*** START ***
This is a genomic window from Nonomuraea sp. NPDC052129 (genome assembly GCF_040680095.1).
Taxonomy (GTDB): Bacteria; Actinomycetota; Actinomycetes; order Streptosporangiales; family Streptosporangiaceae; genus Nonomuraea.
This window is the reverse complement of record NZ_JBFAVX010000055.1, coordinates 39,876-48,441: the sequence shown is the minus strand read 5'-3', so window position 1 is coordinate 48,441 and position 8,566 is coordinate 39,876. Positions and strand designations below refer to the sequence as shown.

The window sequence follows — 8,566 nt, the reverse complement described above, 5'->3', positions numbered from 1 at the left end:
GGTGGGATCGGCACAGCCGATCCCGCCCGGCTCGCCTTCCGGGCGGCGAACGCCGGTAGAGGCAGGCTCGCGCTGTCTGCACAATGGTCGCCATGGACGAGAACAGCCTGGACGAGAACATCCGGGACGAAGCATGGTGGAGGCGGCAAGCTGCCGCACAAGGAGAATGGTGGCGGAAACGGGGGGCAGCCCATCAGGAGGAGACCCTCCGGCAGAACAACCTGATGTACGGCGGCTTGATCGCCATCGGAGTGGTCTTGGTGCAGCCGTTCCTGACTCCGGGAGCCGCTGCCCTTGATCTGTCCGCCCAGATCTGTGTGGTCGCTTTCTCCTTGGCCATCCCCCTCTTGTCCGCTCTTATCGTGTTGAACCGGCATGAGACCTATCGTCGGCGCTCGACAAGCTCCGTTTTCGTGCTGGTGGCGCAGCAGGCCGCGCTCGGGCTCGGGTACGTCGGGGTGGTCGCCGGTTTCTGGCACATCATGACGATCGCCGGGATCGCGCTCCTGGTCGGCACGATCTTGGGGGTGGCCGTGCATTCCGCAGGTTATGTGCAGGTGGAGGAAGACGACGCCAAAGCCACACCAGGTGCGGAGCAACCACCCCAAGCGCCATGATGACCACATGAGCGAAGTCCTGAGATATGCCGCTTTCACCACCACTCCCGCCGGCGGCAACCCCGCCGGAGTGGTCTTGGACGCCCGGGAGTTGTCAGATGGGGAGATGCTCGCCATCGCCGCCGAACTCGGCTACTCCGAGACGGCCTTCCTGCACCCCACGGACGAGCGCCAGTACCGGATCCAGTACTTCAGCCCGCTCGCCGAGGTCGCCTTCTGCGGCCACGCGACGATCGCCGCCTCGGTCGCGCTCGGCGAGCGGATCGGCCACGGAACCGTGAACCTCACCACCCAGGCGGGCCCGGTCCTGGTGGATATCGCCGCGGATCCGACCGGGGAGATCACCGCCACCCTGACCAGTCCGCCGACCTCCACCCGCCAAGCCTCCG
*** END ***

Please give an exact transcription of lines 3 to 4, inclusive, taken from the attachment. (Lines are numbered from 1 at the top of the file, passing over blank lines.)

This window is the reverse complement of record NZ_JBFAVX010000055.1, coordinates 39,876-48,441: the sequence shown is the minus strand read 5'-3', so window position 1 is coordinate 48,441 and position 8,566 is coordinate 39,876. Positions and strand designations below refer to the sequence as shown.

The window sequence follows — 8,566 nt, the reverse complement described above, 5'->3', positions numbered from 1 at the left end: